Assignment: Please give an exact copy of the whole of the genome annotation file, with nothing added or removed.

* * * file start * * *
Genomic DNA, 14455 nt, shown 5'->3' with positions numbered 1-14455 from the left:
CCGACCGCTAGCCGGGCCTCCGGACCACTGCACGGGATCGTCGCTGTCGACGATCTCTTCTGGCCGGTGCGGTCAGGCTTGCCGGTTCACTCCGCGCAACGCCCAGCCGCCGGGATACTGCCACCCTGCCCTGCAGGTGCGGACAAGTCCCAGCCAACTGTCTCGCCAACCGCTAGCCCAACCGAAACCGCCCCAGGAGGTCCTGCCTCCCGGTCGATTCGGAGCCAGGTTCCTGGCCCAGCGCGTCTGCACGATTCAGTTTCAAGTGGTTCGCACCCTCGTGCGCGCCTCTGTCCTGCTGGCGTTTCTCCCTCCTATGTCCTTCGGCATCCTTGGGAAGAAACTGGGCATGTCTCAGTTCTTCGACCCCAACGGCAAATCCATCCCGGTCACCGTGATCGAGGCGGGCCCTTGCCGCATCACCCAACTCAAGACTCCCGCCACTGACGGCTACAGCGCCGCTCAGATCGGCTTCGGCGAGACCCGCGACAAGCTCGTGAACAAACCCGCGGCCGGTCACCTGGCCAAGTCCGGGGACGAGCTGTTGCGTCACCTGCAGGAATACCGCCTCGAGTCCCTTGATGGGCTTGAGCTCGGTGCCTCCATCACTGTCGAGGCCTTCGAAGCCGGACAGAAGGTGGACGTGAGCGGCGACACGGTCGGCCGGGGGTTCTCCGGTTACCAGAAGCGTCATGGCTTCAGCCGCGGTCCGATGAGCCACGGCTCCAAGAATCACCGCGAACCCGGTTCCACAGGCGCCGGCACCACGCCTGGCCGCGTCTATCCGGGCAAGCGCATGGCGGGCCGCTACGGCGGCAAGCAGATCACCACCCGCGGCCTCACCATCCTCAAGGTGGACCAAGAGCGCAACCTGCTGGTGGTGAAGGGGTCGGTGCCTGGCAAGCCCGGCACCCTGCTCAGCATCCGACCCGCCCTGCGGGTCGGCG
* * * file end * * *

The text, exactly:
Genomic DNA, 14455 nt, shown 5'->3' with positions numbered 1-14455 from the left:
CCGACCGCTAGCCGGGCCTCCGGACCACTGCACGGGATCGTCGCTGTCGACGATCTCTTCTGGCCGGTGCGGTCAGGCTTGCCGGTTCACTCCGCGCAACGCCCAGCCGCCGGGATACTGCCACCCTGCCCTGCAGGTGCGGACAAGTCCCAGCCAACTGTCTCGCCAACCGCTAGCCCAACCGAAACCGCCCCAGGAGGTCCTGCCTCCCGGTCGATTCGGAGCCAGGTTCCTGGCCCAGCGCGTCTGCACGATTCAGTTTCAAGTGGTTCGCACCCTCGTGCGCGCCTCTGTCCTGCTGGCGTTTCTCCCTCCTATGTCCTTCGGCATCCTTGGGAAGAAACTGGGCATGTCTCAGTTCTTCGACCCCAACGGCAAATCCATCCCGGTCACCGTGATCGAGGCGGGCCCTTGCCGCATCACCCAACTCAAGACTCCCGCCACTGACGGCTACAGCGCCGCTCAGATCGGCTTCGGCGAGACCCGCGACAAGCTCGTGAACAAACCCGCGGCCGGTCACCTGGCCAAGTCCGGGGACGAGCTGTTGCGTCACCTGCAGGAATACCGCCTCGAGTCCCTTGATGGGCTTGAGCTCGGTGCCTCCATCACTGTCGAGGCCTTCGAAGCCGGACAGAAGGTGGACGTGAGCGGCGACACGGTCGGCCGGGGGTTCTCCGGTTACCAGAAGCGTCATGGCTTCAGCCGCGGTCCGATGAGCCACGGCTCCAAGAATCACCGCGAACCCGGTTCCACAGGCGCCGGCACCACGCCTGGCCGCGTCTATCCGGGCAAGCGCATGGCGGGCCGCTACGGCGGCAAGCAGATCACCACCCGCGGCCTCACCATCCTCAAGGTGGACCAAGAGCGCAACCTGCTGGTGGTGAAGGGGTCGGTGCCTGGCAAGCCCGGCACCCTGCTCAGCATCCGACCCGCCCTGCGGGTCGGCG